Is JB HiFi going to do a “Steve Bradbury”?

Steve Bradbury was an Australian short track speed ice skater who won the 1000 metre event at the 2002 Winter Olympics when all of his opponents crashed at the last corner.

He only made the final after finishing third in the quarter finals, when the defending world champion was disqualified from the final. His tactic during the final was to cruise behind his opponents, and hope they crashed, as they would be taking greater risks to try to win, and he reasoned that they could crash. Read more of this post


Article on Forge Group

I’ve written an article on Forge Group on The Motley Fool website. Forge is still looking good with plenty of growth to come.

Vocus Communications – New Post on Motley Fool site

Vocus Communications Limited (ASX:VOC) recently updated the market with its expected half year results. I wrote an in-depth article for the Motley Fool, which you can view here.

The Australian stock markets mid-year sale

Thanks to the recent falls in the share market, there are many stocks trading at what I think are bargain prices. When you see headlines like “$33 Billion wiped from Australian share market” and “Australian market loses $33 billion in one day”, its time to go bargain hunting. The stock market is irrational and many companies’ share prices have been savaged for no apparent reason. While it can be hard to think of this news as good, as an intelligent value investor, you should welcome the news. It’s an opportunity to buy those stocks you covet at cheap prices. As Warren Buffett has been quoted a million times “Be greedy when others are fearful, and fearful when others are greedy”. At the moment, I think there is a lot of fear in the market, which is a good time for us.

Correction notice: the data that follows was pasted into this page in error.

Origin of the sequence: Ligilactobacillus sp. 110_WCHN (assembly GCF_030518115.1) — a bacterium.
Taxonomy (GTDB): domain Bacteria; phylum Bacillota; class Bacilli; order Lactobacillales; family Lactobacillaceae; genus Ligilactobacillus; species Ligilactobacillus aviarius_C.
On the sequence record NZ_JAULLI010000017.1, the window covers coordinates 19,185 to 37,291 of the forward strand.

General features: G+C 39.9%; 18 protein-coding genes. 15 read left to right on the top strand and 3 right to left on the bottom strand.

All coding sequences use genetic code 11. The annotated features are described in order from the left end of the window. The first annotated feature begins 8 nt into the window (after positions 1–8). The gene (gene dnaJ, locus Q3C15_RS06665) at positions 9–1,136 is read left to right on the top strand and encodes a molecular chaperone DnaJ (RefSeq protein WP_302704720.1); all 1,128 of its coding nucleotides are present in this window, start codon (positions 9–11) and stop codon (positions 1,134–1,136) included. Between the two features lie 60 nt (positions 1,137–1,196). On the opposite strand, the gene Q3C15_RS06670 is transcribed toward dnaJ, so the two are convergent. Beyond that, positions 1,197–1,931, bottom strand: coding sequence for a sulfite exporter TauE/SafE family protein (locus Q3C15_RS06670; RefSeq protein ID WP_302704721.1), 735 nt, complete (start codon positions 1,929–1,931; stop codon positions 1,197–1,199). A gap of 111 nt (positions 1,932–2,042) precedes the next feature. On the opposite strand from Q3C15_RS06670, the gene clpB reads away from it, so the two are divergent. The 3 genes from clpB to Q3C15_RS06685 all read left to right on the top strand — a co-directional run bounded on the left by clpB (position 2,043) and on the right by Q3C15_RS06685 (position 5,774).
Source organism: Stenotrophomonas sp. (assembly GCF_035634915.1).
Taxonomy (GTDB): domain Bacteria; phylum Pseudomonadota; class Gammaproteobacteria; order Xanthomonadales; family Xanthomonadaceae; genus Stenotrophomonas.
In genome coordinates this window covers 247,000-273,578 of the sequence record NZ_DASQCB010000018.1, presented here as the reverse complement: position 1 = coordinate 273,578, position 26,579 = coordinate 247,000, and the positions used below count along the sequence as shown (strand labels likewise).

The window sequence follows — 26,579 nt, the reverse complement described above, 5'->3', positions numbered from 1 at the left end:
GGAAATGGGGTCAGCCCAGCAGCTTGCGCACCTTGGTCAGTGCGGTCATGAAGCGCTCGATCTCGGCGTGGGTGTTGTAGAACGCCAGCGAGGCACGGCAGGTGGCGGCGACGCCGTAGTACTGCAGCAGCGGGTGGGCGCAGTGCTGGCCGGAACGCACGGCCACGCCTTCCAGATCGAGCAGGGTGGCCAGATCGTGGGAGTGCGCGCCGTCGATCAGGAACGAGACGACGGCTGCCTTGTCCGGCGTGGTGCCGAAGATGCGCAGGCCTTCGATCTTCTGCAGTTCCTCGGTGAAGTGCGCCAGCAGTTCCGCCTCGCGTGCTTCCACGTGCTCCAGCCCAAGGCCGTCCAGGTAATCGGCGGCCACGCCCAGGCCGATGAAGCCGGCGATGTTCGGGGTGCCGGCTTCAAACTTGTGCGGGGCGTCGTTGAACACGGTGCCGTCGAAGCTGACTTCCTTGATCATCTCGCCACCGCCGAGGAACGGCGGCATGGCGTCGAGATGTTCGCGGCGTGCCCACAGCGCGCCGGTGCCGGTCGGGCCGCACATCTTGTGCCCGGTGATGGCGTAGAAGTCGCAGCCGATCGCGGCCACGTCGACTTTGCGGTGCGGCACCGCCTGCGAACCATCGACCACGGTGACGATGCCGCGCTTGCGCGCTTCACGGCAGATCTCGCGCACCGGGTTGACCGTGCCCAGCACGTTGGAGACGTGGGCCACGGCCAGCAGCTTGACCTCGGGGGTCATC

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How I rate a company – part 3

In part 1 I listed my 12 financial criteria for ranking a companies historical financial performance. In part 2 I discussed the criteria and what Im looking for. This blog, the 3rd and last in the series, looks at the companies that rated greater than 9 / 10 against the criteria. I’ve also listed several companies with the lowest scores.

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How I rate a company – Part 1

After analysing approximately 100 listed companies, I wanted to find an easy way of giving the company a score based on their historical financial performance. I came up with a list of 12 financial hurdles. Companies get a score out of 10 for each criteria, which I then add up and divide by 12 to give a score out of 10. Guess what? Not one company I’ve analysed managed to score a 10 /10.

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